In response to a series of letters from Senators Dick Durbin (D-Ill.) and Richard Blumenthal (D-Conn.), Food and Drug Administration (FDA) officials have confirmed that the agency is currently reviewing the safety of energy drinks containing caffeine and other ingredients that act as stimulants and may require regulatory action if evidence of a health risk is found. Since April, both senators have urged FDA to take action to regulate energy drinks and to investigate the safety of ingredients with stimulant properties in combination with caffeine in energy drinks, particularly as they affect young consumers.

In a recent press release, the senators note that “There is very clearly a lack of understanding about the health effects of energy drinks and their ingredients especially on children and adolescents,” and although they are glad to see that FDA is undertaking a review, more needs to be done and quickly. “For instance, FDA can and should take action now to regulate energy drinks that are marketed as beverages, like Red Bull, which has more than the standard of 71 mg of caffeine per 12oz [the level to] which beverages like Coke and Pepsi are held. I will be calling Commissioner [Margaret] Hamburg for a meeting as soon as possible to review the FDA’s plan,” said Durbin.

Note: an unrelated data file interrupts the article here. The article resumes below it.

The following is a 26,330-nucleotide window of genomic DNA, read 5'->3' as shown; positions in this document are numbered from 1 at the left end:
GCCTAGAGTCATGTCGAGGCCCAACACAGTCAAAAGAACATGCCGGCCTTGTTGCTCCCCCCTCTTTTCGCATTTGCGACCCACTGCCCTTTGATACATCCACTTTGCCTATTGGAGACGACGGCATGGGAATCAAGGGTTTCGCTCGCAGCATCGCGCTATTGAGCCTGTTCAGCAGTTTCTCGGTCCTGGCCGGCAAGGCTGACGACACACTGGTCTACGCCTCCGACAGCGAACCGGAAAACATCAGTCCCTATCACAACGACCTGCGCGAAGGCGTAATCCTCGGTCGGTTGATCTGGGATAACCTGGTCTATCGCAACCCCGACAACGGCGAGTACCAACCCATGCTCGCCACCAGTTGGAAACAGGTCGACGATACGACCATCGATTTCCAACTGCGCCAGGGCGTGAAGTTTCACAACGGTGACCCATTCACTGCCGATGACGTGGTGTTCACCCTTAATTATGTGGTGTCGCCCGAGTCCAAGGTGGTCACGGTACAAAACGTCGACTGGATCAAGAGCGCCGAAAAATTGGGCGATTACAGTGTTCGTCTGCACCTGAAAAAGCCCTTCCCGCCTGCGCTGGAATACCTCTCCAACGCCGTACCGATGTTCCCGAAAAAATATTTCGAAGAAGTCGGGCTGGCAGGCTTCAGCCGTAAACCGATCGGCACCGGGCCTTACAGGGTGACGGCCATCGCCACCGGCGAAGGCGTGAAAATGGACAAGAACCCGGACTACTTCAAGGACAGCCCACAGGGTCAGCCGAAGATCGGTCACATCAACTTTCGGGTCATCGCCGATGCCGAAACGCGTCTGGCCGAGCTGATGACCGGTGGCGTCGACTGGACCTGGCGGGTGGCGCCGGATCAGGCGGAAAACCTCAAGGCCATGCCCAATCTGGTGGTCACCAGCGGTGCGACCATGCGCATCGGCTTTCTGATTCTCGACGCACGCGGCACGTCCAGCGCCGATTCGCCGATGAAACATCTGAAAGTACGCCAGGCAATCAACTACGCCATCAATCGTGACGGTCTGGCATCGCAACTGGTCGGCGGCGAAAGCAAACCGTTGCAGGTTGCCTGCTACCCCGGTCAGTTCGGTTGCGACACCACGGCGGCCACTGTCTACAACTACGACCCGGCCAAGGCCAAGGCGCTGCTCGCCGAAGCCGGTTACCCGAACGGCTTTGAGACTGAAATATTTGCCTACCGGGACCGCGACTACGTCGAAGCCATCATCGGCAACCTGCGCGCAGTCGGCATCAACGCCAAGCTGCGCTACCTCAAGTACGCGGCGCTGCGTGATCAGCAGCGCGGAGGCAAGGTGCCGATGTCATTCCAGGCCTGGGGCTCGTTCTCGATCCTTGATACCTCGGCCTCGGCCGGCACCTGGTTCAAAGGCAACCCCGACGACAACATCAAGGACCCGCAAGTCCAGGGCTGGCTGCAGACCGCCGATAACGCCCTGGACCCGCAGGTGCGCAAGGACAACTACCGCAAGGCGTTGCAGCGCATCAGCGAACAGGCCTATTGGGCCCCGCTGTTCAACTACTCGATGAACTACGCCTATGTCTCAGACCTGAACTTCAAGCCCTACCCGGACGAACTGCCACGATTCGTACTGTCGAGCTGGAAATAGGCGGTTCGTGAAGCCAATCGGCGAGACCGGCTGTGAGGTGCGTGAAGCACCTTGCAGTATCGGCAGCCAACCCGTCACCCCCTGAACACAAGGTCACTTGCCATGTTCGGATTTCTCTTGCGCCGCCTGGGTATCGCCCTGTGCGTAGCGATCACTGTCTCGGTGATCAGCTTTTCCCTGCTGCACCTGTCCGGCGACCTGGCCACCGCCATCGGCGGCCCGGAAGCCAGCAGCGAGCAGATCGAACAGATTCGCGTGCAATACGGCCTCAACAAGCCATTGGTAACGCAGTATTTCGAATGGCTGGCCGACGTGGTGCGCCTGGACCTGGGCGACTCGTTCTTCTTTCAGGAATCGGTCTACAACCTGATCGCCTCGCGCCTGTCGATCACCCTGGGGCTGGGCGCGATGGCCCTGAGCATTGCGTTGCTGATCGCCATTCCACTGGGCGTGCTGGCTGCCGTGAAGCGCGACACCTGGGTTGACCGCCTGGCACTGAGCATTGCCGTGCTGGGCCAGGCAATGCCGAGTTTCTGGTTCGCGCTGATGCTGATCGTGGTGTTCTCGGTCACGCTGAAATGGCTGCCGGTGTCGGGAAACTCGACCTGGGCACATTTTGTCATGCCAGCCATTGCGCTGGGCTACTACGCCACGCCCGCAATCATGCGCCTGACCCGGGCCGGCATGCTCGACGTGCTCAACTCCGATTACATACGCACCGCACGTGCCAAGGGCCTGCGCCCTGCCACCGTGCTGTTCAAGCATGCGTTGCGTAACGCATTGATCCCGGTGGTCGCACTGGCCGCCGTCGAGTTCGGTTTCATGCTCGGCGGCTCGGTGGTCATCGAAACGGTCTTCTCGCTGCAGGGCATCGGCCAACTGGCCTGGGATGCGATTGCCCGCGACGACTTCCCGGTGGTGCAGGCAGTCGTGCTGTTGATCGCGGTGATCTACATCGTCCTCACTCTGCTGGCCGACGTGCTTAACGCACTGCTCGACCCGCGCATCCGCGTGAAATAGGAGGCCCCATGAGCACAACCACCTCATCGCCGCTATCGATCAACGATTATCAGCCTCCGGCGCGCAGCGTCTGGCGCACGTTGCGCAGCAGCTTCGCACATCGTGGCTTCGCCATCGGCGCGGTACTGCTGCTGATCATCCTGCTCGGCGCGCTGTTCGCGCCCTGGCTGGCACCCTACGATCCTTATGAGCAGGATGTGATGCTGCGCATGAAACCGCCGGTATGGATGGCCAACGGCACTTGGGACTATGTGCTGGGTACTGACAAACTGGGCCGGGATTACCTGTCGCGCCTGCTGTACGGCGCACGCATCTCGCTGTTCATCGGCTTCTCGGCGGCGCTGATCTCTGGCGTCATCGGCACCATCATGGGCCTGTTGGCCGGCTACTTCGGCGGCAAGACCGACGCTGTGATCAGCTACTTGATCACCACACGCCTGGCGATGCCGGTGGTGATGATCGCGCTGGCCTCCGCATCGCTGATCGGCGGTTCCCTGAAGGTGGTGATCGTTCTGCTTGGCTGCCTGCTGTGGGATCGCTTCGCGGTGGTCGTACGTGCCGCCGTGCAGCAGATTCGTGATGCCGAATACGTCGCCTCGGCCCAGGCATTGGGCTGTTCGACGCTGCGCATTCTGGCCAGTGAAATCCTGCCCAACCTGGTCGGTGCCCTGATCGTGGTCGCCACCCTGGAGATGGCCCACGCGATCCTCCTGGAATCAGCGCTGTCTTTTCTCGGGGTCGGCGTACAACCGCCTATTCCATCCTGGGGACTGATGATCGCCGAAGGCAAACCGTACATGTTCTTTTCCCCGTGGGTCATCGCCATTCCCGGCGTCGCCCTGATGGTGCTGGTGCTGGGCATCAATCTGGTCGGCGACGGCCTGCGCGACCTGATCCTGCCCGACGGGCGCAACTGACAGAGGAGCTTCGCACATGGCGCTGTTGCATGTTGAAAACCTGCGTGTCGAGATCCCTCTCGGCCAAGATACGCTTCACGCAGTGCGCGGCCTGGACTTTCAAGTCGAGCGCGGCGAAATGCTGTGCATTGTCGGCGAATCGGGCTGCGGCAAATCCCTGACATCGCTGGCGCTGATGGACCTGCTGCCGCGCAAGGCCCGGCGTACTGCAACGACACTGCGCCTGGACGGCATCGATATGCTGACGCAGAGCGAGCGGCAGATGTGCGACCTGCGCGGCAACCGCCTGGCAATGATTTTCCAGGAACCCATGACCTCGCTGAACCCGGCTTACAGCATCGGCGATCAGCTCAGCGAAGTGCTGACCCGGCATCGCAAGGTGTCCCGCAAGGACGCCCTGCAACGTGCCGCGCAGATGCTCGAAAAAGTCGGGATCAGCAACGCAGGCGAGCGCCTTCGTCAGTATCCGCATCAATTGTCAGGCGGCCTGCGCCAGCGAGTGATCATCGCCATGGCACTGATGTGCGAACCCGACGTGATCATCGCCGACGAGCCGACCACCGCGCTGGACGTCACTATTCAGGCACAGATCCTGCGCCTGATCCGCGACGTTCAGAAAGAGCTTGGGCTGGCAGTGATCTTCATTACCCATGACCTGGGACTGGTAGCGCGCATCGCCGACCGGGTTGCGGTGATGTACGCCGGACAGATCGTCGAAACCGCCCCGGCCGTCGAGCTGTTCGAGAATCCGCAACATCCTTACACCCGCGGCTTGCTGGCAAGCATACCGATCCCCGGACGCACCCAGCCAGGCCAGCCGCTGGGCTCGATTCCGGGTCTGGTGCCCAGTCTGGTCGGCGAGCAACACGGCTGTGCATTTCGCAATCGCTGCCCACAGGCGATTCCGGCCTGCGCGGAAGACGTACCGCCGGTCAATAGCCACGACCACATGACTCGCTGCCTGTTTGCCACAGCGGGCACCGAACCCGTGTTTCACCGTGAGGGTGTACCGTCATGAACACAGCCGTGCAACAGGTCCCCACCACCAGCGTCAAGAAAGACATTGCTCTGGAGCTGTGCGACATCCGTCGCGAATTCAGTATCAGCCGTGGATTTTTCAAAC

In its most recent letter to Durbin and Blumenthal, FDA states that because energy drinks are new products that have raised safety concerns, they warrant investigation. “New products and patterns of use require us to remain vigilant, and we are working to strengthen our understanding of the nature of ‘energy drinks’ and any causal risks to health.”

The specifics of FDA’s review of energy drinks are not outlined in the letter, but according to FDA, the review includes examining adverse event reports and consulting with experts outside FDA to better understand risks posed by energy drinks, additives, and high levels of caffeine consumption in youth. If the review identifies safety concerns, FDA says it will consider regulatory action. Additional information about this topic appears in Issue 462 of this Update.